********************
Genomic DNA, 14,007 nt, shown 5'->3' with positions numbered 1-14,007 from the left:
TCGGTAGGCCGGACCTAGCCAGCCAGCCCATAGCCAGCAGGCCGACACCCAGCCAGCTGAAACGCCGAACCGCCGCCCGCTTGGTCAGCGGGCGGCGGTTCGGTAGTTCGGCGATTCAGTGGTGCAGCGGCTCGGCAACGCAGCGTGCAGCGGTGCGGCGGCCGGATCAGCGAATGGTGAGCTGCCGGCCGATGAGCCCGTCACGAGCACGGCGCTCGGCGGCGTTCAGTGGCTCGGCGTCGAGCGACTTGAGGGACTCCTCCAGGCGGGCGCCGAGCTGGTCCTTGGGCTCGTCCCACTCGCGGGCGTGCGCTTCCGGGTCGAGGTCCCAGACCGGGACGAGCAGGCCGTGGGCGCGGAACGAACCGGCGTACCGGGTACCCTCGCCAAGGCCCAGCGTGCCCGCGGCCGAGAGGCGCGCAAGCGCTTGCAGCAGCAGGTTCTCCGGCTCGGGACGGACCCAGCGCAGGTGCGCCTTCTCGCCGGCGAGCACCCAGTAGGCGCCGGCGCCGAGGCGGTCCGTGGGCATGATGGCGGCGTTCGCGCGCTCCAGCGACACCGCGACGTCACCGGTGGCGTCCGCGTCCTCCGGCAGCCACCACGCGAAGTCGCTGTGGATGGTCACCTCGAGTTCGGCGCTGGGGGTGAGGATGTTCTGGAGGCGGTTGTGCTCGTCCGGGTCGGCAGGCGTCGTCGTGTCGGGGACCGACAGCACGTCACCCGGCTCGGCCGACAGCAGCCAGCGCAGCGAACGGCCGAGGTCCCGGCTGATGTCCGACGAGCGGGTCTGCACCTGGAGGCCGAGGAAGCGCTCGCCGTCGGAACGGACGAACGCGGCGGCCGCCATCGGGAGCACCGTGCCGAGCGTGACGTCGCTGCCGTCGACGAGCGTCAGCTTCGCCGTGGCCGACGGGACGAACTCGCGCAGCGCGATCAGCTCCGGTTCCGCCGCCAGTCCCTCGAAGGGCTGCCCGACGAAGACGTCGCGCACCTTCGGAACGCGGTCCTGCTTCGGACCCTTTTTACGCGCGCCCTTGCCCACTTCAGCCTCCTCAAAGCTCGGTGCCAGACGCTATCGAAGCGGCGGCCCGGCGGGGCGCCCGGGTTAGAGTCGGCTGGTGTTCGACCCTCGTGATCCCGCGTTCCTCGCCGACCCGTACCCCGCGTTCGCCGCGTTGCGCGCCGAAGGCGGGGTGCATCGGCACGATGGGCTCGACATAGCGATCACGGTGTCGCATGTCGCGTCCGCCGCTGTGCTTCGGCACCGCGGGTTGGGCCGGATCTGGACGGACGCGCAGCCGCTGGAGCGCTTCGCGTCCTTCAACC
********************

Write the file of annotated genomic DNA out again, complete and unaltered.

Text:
Genomic DNA, 14,007 nt, shown 5'->3' with positions numbered 1-14,007 from the left:
TCGGTAGGCCGGACCTAGCCAGCCAGCCCATAGCCAGCAGGCCGACACCCAGCCAGCTGAAACGCCGAACCGCCGCCCGCTTGGTCAGCGGGCGGCGGTTCGGTAGTTCGGCGATTCAGTGGTGCAGCGGCTCGGCAACGCAGCGTGCAGCGGTGCGGCGGCCGGATCAGCGAATGGTGAGCTGCCGGCCGATGAGCCCGTCACGAGCACGGCGCTCGGCGGCGTTCAGTGGCTCGGCGTCGAGCGACTTGAGGGACTCCTCCAGGCGGGCGCCGAGCTGGTCCTTGGGCTCGTCCCACTCGCGGGCGTGCGCTTCCGGGTCGAGGTCCCAGACCGGGACGAGCAGGCCGTGGGCGCGGAACGAACCGGCGTACCGGGTACCCTCGCCAAGGCCCAGCGTGCCCGCGGCCGAGAGGCGCGCAAGCGCTTGCAGCAGCAGGTTCTCCGGCTCGGGACGGACCCAGCGCAGGTGCGCCTTCTCGCCGGCGAGCACCCAGTAGGCGCCGGCGCCGAGGCGGTCCGTGGGCATGATGGCGGCGTTCGCGCGCTCCAGCGACACCGCGACGTCACCGGTGGCGTCCGCGTCCTCCGGCAGCCACCACGCGAAGTCGCTGTGGATGGTCACCTCGAGTTCGGCGCTGGGGGTGAGGATGTTCTGGAGGCGGTTGTGCTCGTCCGGGTCGGCAGGCGTCGTCGTGTCGGGGACCGACAGCACGTCACCCGGCTCGGCCGACAGCAGCCAGCGCAGCGAACGGCCGAGGTCCCGGCTGATGTCCGACGAGCGGGTCTGCACCTGGAGGCCGAGGAAGCGCTCGCCGTCGGAACGGACGAACGCGGCGGCCGCCATCGGGAGCACCGTGCCGAGCGTGACGTCGCTGCCGTCGACGAGCGTCAGCTTCGCCGTGGCCGACGGGACGAACTCGCGCAGCGCGATCAGCTCCGGTTCCGCCGCCAGTCCCTCGAAGGGCTGCCCGACGAAGACGTCGCGCACCTTCGGAACGCGGTCCTGCTTCGGACCCTTTTTACGCGCGCCCTTGCCCACTTCAGCCTCCTCAAAGCTCGGTGCCAGACGCTATCGAAGCGGCGGCCCGGCGGGGCGCCCGGGTTAGAGTCGGCTGGTGTTCGACCCTCGTGATCCCGCGTTCCTCGCCGACCCGTACCCCGCGTTCGCCGCGTTGCGCGCCGAAGGCGGGGTGCATCGGCACGATGGGCTCGACATAGCGATCACGGTGTCGCATGTCGCGTCCGCCGCTGTGCTTCGGCACCGCGGGTTGGGCCGGATCTGGACGGACGCGCAGCCGCTGGAGCGCTTCGCGTCCTTCAACC